The Center for Total Quality Franchising®

Member Login

Supporting Members

Read the AAFD’s Comment to the NLRB’s Joint Employer Criteria

Posted on Date: Mar 8, 2019

Share

To all AAFD Members and Subscribers:

We thought you would appreciate knowing that AAFD Chairman, Robert Purvin, has submitted a public comment to the National Labor Relations Board (NLRB) regarding the AAFD’s position and recommendations for the NLRB’s criteria and standards for determining when a franchisor’s control over its franchisees would result in a finding that the franchisor is the ‘joint employer’ of the franchisee’s employees.

Purvin’s public comment stated that AAFD members share their franchisors’ aversion to being determined to be the joint employer of franchisee employees. The AAFD believes that many franchisors exercise too much direct economic control over their franchisees. This control eviscerates franchisee equity in their businesses (their rights to control labor costs, material and inventory costs, equipment costs, costs of their locations and facilities, and even the right to control their bank accounts). The AAFD believes that the NLRB’s criteria should be centered on these issues, which have long been pivotal for the US Small Business Administration in denying small business loans to franchisees who are excessively controlled by their franchisors.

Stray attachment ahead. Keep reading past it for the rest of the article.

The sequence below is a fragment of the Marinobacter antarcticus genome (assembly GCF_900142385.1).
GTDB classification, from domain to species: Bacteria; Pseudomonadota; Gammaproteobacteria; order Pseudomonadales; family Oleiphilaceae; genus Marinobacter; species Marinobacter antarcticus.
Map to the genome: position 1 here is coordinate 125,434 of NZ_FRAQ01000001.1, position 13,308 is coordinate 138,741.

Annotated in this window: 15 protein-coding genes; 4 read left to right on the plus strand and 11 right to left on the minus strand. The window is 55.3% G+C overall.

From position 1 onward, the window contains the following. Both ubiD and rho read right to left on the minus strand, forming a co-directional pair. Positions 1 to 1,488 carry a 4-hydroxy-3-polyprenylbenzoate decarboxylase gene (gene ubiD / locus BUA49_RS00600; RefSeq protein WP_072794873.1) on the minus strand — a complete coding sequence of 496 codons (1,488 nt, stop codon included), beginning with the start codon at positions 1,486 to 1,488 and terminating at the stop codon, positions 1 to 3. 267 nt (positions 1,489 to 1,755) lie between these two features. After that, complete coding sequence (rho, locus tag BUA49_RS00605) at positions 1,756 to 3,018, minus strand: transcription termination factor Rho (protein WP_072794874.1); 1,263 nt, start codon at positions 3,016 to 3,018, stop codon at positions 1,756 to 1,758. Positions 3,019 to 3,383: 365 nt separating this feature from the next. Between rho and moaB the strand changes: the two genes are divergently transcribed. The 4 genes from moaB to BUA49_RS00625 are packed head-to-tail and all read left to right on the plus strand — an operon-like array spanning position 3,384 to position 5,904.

Purvin’s comment rebutted the comment offered by the International Franchise Association (IFA) which represents franchisors. The IFA suggests that the NLRB joint employer rule inhibits a franchisor’s ability to provide services and training to franchisees. The AAFD strongly disagrees that the NLRB’s criteria should include a franchisor’s rights to enforce system standards and offer services and training to franchisees. A franchise system tied to a franchisor’s trademarks is fundamental to franchising, even though such enforcement might indirectly impact a franchisor’s control of its franchise network. The AAFD offers its Franchisee Bill of Rights as providing the correct standard for determining if a franchisor exercises excessive control.

Read the AAFD’s full comment to the NLRB.

 

Leave a Reply

s2Member®